Framingham’s Sam Burgess and two local college boys win BAA races
BOSTON — It was a great day for Massachusetts at the BAA Invitational Mile, with Bay State native Johnny Gregorek and Annie Rodenfels, who competes for the BAA High Performance Team, picking up wins in the pro race. after dozens of young local athletes elated at the opportunity to cross the Boston Marathon finish line in races of their own.
In the men’s pro mile, Gregorek, 30 – state 2-mile champion while competing for Seekonk High School – came from behind to triumph in 4:08.16.
On the women’s side, Rodenfels (4:35.51) edged Taryn Rawlings (4:35.59) to the line, with Emily Lipari, who previously raced for Team BAA, in third (4:36.98). Heather MacLean of Peabody, a 2020 Olympian in the 1,500 meters who on Friday night helped break the world’s best in the medley relay distance.
After:Framingham High’s Sam Burgess continues to blaze his own trail
In the Scholastic Mile, which features two high school athletes from each of the eight cities and towns – Hopkinton, Ashland, Framingham, Natick, Wellesley, Newton, Brookline and Boston – along the marathon route, Sam Burgess of Framingham broke the tape for the boys and Camille Jordan of Brookline won for the girls.
For his victory, Burgess had to fight Newton’s Tyler Tubman on the boards, Burgess (4:25.32) barely edging out Tubman (4:25.32) before crashing to the pavement in exhaustion. The fifth-fastest 2-mile racer in the state last year, Burgess is no stranger to victory at this event: He’s the 2018 BAA Middle School 1K champion.
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In the girls’ school mile, Wellesley’s Rory Clare led most of the way before being caught by Jordan on the home stretch. Jordan was ranked third in the state in the 1,000 meters this indoor season, while Clare topped the Massachusetts 1,000 meters list.
In the college 1000m race, John Bianchi of Natick took the win for the boys, while Abigail Beggans of Wellesley needed every inch of Boylston Street to claim victory over Sasha Lamakina of Framingham (3:14.05 to 3: 14.09).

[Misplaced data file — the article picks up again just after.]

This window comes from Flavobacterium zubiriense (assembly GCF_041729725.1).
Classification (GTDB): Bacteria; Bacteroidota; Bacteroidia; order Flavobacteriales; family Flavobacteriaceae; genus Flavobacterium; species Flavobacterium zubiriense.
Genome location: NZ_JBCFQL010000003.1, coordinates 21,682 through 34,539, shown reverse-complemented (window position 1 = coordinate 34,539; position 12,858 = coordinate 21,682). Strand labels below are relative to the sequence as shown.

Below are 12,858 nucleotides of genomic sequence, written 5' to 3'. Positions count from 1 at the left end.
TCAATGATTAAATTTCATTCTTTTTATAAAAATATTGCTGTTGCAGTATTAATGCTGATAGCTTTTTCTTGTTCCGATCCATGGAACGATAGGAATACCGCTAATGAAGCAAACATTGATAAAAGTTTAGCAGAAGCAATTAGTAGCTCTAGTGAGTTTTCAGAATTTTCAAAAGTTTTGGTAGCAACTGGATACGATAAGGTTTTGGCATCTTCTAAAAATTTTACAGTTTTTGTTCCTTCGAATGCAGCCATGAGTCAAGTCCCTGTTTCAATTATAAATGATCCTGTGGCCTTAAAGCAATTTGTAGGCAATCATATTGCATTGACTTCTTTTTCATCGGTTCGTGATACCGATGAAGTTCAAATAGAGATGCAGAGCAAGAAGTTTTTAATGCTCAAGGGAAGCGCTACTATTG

Four first-time winners win BAA 5K titles
Kicking off the Boston Marathon’s first traditional weekend in three years, Saturday morning’s BAA 5K featured sunshine, daffodils and 3.1 miles of smiles as more than 8,000 runners reclaimed the line. spring arrival.
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The 5km also featured a course record in the women’s race, as Ethiopia’s Senbere Teferi beat the tape in 14:49, taking a second less than the mark set by American Molly Huddle in 2015.
Had it not been for a headwind in the second half of the race, the 26-year-old might have lowered her own world record (14:29) for a women-only race.
“My main goal was to break the world record, but I think it was a little windy,” said the two-time World Championships silver medalist in athletics, who came to Boston after a victory of 1:07:34. at last month’s NYC Half. “I’m very happy to get the course record here.”
Teferi’s intent was evident from the gun, with only American Weini Kelati chasing him.
“She’s a really strong runner,” said Kelati, the reigning U.S. 5K champion. “I was lucky to be able to run with her halfway. I’m not strong enough to push against the wind. It was much harder than the last time I ran here. I’m glad that the race was short.
Kelati was second, clocking 15:04, a personal best 14 seconds, with Kenya’s Sharon Lokedi third in 15:16. Among the women in the peloton behind them was Kathrine Switzer, one of eight women who ran the Boston Marathon in 1972, the first year it featured an official women’s division. This milestone is celebrated this year on the occasion of its 50th anniversary.
In the men’s race, Canadian Charles Philibert-Thiboutot set a personal best of 28 seconds and a new Canadian national record for an upset victory in 13:35, fending off a late push from New Zealand’s Geordie Beamish, always a dangerous closer . Beamish exploded from behind on the home stretch to crush Morocco’s Zouhair Talbi for second place, with both men finishing in 13:36.
“It’s always nice to get a win,” said the 2016 Canadian Olympian in the 1,500 metres. “It was also a super fun race. I’ve had my best workouts at altitude, and that doesn’t lie. I went down and I was like, ‘you know what, I’m going to go for the win.’ I went to the front line with that confidence and I’m happy because it paid off.
The race clocked in at 4:24 for the first mile – Philibert-Thiboutot called it a “jog” – before Talbi set off, followed by Kenyan David Bett and the Canadian. From then on, “It really felt like a tough race, and I knew down the stretch I had to kick because guys like Geordie Beamish have a good kick. I had a few steps on him and really worked hard to keep him,” said the eventual winner.
Starting his weekend off right, Marcel Hug of Switzerland broke the men’s wheelchair course record, winning in 10:05.
“It feels good,” said five-time marathon winner Hug. “I’m really happy with today. It was a good test of how I feel about Monday. American Jessa Fesemyer won the women’s wheelchair race in 12:34.
Information from the Boston Athletic Association was used in this report.